One recommendation to incorporate berries into your daily diet is to use them in your smoothies at home. They add the perfect sweet flavor to your favorite smoothie of choice.
Read more: Smoothies for Hair Growth
Popeye might not have had luscious locks, but you can if you eat your spinach. Spinach is a powerhouse of folate, iron, magnesium, the all-important goodness of B vitamins, Vitamin A and C, all of which have been linked in studies to increased hair growth. Vitamin A, in particular, creates a substance called sebum, which is the oil that helps your scalp stay healthy. Several leafy greens are tremendous sources of nutrients and provide those dense benefits your hair desperately needs for stronger growth.
Additionally, the vitamin C of the dark leafy greens will support your cell membranes and keep your hair follicles active.
And don’t forget about the iron in spinach! While iron might not be linked to growing more hair, an iron deficiency has definitely been linked to losing it. Eating a cup of spinach a day, with a salad or on a sandwich, is a great way to make sure your mane is magnificent.
5. Sweet Potatoes
Good hair growth needs a lot of vitamin A, and sweet potatoes are a great source. The beta-carotene compound converts into vitamin with your body’s help and gives your hair health just the boost it needs.
A medium sweet potato, say about 114 grams, is sufficient to provide beyond four times your daily requirement of vitamin A. Resources also suggest vitamin A helps produce sebum, an essential component for keeping hair healthy.
6. Chia Seeds
If you want a vegan or vegetarian source of omega-3 acids, then Chia seeds are one of the best options. They are rich in antioxidants and fiber. Chia seeds are a complete protein and a nutritional powerhouse, containing 20% extra protein than soybeans.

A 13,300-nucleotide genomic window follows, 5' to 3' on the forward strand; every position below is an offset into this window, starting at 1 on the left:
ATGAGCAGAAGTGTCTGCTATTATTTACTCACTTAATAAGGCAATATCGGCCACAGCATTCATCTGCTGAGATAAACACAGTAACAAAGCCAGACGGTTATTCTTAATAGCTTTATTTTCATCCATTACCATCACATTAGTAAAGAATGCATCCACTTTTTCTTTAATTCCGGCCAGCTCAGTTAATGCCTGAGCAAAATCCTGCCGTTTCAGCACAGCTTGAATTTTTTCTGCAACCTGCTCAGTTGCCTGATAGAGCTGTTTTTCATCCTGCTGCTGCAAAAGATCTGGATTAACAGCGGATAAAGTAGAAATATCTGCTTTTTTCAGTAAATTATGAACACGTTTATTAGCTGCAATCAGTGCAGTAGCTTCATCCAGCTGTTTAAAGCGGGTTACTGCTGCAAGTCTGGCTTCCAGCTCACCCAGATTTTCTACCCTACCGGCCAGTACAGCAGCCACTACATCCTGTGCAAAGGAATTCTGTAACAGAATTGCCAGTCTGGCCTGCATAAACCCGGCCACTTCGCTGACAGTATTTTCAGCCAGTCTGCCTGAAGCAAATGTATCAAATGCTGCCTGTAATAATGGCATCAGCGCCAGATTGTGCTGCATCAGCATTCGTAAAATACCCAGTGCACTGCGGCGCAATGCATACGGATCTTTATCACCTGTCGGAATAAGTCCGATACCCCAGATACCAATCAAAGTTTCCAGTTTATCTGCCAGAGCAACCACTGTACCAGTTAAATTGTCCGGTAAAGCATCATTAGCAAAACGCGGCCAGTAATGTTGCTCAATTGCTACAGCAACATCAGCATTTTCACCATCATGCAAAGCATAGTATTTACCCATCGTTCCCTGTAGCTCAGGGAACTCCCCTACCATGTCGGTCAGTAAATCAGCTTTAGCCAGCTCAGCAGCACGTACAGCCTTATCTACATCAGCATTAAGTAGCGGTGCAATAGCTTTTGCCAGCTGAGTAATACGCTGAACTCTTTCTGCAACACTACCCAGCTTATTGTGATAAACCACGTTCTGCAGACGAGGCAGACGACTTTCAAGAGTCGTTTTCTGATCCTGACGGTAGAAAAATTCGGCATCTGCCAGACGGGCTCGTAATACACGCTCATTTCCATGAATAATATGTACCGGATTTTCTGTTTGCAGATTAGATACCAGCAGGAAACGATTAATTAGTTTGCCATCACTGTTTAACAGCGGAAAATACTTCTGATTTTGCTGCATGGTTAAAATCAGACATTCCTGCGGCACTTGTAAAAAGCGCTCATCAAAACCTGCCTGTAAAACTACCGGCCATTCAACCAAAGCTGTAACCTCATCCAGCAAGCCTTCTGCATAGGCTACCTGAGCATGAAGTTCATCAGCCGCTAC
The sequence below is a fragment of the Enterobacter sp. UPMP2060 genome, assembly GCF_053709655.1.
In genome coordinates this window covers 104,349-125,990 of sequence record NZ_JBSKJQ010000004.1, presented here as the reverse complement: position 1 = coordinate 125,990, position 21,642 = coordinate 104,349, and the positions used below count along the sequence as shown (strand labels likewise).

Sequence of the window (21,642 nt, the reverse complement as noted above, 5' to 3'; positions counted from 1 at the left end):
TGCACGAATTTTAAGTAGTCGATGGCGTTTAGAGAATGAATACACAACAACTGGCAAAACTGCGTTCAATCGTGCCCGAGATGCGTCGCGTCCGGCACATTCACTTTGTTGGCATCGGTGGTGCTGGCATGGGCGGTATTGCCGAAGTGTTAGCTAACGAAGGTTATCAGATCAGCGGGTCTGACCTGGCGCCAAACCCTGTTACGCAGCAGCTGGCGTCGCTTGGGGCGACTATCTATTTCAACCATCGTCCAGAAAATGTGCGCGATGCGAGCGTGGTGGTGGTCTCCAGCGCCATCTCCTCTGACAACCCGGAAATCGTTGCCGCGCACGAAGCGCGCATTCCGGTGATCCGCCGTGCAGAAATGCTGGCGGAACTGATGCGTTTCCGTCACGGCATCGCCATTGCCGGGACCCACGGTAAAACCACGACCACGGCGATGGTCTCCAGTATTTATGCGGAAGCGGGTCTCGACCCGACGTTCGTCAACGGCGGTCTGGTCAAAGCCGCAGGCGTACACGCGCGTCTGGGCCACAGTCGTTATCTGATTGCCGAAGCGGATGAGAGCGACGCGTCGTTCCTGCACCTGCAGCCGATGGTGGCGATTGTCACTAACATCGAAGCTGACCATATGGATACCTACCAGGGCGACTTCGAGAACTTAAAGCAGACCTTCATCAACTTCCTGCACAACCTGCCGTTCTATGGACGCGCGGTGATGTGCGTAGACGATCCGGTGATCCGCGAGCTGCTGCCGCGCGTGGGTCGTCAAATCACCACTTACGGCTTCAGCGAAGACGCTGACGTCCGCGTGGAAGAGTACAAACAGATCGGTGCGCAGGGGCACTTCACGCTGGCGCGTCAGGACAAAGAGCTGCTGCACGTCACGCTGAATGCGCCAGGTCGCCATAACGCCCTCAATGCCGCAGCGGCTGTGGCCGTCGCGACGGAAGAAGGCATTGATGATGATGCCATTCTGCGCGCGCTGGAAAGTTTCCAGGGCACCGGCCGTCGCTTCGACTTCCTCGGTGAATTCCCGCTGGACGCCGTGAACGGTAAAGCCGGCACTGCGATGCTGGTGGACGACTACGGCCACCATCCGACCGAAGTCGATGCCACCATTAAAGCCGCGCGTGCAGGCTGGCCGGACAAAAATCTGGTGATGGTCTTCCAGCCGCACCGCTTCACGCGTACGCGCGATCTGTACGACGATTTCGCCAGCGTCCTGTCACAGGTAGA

These shelf-stable tiny seeds are great additions to your smoothies, cereals, puddings, and any heart-boosting healthy baked good. They make sure to help keep your locks looking luscious and beautiful.
As if we needed another excuse to eat guacamole! Delicious, healthy, and good for your hair!
Avocados are phenomenal for your healthy fats needs and are only nutritious but also quite delicious. Avocados are a source of Vitamin E, which has been shown in some studies to promote hair growth. Granted, you’re going to need more Vitamin E than one avocado can give you: a single one has about 20% of the Vitamin E you need for your recommended daily serving. (But who’s to stop you from sneaking a little more avocado on your salad.)
Vitamin E is an antioxidant like vitamin C and can fight off oxidative stress when it neutralizes your free radicals. One thing we know for certain about Vitamin E is that it’s good for your skin, especially for your scalp. Damaged skin can lead to fewer strands of hair per square inch.
8. Sweet Peppers
When you think of a food with a lot of Vitamin C your mind usually goes straight to the orange, right? Well think again, because a sweet pepper has more than five times the amount of Vitamin C that an orange does–and they’re delicious.
Vitamin C helps with collagen, which strengthens your hair, and it’s an antioxidant, which protects your hair from oxidative stress. So, stronger and shinier hair, just for eating a pepper!
Pumpkin is a popular squash but can be a tremendous hair health booster. It contains merely 83 calories and fats less than a gram but packs an abundance of beta-carotene and iron. These are the precursors of vitamin A so you can figure its importance for your hair.
Your hair needs plenty of vitamins E and C to repair from damage, and pumpkin can give you just that. Therefore, it would be great to try out all those pumpkin recipes in your cookbook starting today. Gorgeous locks can follow soon!
Don’t look away now! Some people adore oysters and some people abhor them, but an oyster does wonders for your locks. Oysters are nature’s leading source of zinc.
Zinc is a mineral that helps hair grow and keeps it strong, and a zinc deficiency can cause something called “telogen effluvium” which is a common (but reversible) form of hair loss. But have no fear: hair lost due to a zinc deficiency can be grown back by eating more zinc–swallowing those Oysters Rockefeller.